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Vegan Enchiladas


Vegan Enchiladas

Don’t let the layers scare: Crafting enchiladas needn’t be more complicated than pulling together a solid taco night.

Chili peppers

The sauce is perhaps the most critical component. And while you could go the store-bought route, it’s easy to make a simple version at home. All you need are some spices and a can of tomatoes.

I used tomato paste to thicken mine. It’s not traditional, but it worked well while keeping the recipe light.

Cilantro

I also made this vegan. Again, not traditional, but it was every bit as cheesy and delicious as I wanted it to be — all in one casserole pot that makes lunch the next day easy.

Vegan Enchiladas

Ingredients

  • For the Enchiladas:
  • 2 Tbsp. olive oil
  • 1 onion, diced
  • 1 med. bell pepper, diced
  • 3 cloves garlic, diced
  • 2 chili peppers, minced
  • 1 (15 oz.) can black beans, drained (I used Whole Food's spicy black beans)
  • 1 cup corn
  • 2 cups frozen spinach
  • 2-3 scallions, diced, optional
  • 9-10 (6-inch) corn tortillas, cut in half
  • Salt, to season
  • 1 bag shredded Daiya cheese (I used Pepper Jack)
  • 1/3 cup cilantro, chopped
  • For the Enchilada Sauce:
  • 2 Tbsp. olive oil
  • 1 1/2 cups diced tomatoes
  • 1/4 cup tomato paste
  • 3/4 tsp. salt
  • 1 1/2 cups water
  • 1 1/2 Tbsp. chili powder
  • 1 tsp garlic powder
  • 1/2 tsp. cumin
  • 1/4 tsp. oregano
  • 1/4 tsp. cayenne pepper

Instructions

  1. Start the sauce first by heating oil in a medium pot over medium heat. Once oil is hot, add all remaining sauce ingredients, and whisk until combined. Simmer for 8-10 minutes, or until mixture just starts to thicken. Remove from heat and let sit while you assemble the enchiladas.
  2. For the enchiladas, heat olive oil over medium-high in a saute pan. Add onion and pell pepper, and saute for 3-5 minutes. Stir in garlic and chili peppers, and saute for another 3-5 minutes, or until onions are translucent.
  3. Stir in corn, and frozen spinach. Cook for 3 minutes, and then remove from heat. Stir in scallions.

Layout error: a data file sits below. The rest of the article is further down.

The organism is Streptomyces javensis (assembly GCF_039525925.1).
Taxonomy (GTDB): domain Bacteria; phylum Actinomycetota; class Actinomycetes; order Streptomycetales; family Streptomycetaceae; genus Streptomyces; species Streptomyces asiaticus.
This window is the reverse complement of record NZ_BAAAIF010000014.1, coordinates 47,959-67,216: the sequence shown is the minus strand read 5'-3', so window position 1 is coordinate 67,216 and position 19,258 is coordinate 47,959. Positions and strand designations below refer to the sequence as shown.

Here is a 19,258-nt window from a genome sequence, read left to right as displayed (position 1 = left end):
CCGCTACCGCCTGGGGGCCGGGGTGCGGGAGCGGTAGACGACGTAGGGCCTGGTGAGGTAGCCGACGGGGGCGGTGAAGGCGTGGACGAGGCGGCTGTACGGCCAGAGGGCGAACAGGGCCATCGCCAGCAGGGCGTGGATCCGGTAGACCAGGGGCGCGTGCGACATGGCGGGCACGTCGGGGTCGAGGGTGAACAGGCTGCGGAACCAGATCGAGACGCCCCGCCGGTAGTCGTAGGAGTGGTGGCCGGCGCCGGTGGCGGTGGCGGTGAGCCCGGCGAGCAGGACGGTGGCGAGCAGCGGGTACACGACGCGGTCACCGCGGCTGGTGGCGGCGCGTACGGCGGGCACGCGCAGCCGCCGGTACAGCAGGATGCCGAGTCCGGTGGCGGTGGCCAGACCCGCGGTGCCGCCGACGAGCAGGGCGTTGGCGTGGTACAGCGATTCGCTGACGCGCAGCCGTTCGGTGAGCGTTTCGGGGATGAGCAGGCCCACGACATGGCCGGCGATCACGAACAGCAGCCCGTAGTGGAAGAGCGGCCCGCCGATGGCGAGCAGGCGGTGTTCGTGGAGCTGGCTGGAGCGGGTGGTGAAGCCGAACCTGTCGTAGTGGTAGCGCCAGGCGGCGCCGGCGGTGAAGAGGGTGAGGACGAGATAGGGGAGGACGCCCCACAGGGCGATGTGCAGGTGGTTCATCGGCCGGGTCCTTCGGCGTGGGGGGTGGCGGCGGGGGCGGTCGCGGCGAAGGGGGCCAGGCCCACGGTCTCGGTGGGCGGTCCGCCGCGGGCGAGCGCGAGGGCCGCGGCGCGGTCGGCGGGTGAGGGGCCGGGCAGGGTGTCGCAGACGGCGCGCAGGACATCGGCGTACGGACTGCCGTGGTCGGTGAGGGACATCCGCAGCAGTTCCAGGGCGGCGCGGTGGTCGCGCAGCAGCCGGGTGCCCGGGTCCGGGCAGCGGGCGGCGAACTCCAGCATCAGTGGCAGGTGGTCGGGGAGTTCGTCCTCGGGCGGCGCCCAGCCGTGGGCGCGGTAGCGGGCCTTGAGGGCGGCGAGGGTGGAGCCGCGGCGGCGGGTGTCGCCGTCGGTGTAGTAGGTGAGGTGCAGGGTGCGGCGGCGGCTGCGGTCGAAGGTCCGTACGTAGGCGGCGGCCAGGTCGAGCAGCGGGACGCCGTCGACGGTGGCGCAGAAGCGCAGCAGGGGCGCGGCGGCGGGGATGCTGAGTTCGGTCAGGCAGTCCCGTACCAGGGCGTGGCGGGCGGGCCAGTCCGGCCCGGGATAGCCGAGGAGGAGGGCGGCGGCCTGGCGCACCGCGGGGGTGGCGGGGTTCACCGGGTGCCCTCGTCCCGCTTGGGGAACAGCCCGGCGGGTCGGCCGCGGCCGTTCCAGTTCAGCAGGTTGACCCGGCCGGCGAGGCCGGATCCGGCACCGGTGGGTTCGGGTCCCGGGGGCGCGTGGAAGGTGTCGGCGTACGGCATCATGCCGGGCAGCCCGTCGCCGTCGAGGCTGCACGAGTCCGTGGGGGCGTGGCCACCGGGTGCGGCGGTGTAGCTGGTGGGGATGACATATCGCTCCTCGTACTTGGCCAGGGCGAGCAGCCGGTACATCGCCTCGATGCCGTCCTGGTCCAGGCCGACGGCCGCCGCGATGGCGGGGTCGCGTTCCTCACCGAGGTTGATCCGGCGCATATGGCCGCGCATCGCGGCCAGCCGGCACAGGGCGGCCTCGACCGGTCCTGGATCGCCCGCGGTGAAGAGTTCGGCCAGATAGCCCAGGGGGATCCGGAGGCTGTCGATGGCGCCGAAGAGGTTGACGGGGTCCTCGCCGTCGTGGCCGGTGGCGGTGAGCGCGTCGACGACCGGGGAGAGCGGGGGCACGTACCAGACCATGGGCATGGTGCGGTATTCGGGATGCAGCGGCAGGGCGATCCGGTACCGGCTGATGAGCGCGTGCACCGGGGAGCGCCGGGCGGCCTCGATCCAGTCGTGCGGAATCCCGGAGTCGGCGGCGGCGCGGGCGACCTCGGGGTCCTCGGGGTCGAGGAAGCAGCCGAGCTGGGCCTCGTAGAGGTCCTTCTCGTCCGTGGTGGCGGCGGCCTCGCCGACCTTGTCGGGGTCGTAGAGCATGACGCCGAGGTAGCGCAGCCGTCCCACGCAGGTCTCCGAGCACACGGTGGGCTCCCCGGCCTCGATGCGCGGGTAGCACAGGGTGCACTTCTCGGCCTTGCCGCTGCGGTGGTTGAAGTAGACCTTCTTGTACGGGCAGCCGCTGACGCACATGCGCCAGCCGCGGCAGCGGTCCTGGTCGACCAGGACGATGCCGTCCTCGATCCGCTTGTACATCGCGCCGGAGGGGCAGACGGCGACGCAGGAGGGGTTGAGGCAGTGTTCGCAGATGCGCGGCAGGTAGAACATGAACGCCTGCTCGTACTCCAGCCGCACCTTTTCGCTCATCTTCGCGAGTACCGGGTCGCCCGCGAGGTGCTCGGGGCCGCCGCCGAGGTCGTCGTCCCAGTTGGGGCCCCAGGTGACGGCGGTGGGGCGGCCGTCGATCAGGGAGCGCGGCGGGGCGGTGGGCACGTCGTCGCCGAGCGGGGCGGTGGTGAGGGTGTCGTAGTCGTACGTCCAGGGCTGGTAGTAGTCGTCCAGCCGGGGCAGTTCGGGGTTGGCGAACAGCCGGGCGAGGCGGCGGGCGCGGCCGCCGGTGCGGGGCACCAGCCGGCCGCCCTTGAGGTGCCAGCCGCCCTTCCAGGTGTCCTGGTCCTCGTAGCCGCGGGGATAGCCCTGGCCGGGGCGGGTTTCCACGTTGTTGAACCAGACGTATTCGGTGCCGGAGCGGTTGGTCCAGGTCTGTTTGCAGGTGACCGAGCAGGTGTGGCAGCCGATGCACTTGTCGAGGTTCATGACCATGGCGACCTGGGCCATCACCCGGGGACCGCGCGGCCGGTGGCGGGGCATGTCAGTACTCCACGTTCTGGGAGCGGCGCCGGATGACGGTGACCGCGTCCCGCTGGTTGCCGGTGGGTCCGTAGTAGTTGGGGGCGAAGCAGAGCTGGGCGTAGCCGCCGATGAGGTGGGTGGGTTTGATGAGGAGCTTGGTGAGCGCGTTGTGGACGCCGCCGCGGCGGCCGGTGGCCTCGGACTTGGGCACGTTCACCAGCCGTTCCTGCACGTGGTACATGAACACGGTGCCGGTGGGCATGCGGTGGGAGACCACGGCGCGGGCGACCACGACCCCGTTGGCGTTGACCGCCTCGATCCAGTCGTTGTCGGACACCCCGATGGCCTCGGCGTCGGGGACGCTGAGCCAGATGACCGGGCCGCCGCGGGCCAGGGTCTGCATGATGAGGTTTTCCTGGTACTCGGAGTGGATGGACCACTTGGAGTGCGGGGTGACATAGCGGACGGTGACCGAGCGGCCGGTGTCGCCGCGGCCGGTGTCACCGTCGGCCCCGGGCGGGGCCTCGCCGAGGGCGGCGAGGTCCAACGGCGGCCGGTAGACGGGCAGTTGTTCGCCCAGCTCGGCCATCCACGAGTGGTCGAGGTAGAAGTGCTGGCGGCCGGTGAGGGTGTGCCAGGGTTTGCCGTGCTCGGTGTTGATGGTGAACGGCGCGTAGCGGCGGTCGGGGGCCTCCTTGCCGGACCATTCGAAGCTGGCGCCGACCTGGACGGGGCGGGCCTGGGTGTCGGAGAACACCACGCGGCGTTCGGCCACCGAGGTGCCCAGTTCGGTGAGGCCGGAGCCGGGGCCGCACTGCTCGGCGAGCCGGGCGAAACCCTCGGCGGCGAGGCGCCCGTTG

4. Preheat oven to 350F.
  5. In a 9x9 inch casserole dish, spread 1/2 cup of the enchilada sauce on the bottom of the dish. Arrange three (six halves) tortillas in a single layer in the pan, followed by 1/3 of the vegetable mixture, and 1/3 of the can of beans. Spread another 1/2 cup of the sauce over the vegetables, and then top with 1/2 cup cheese.
  6. Repeat these layers two more times, excluding the cheese, and pouring all remaining sauce on the top layer. Bake for 35 minutes. Remove from oven and sprinkle remaining cheese, or amount of cheese you desire, on the top. Return casserole dish to the oven and bake another 10-12 minutes, or until cheese is melted and edges are bubbly.
  7. Let sit for 10-15 minutes before serving. Then slice, and top with chopped cilantro.
https://foodfitnessfreshair.com/2018/12/05/vegan-enchiladas/

White Beans with Kale, Sun-dried Tomatoes and Olives

White Beans with Kale, Sun-dried Tomatoes and Olives

One of my favorite fellow Philly food blogger friends, Emily, recently made a big move to New York.

I’ve been missing dinner dates with her ever since.
White Beans with Kale, Sun-dried Tomatoes and Olives

After numerous failed attempts to plan a “Skype cooking session” together, the chance finally presented itself for me to head up and see Emily’s new place and get back into the kitchen with her.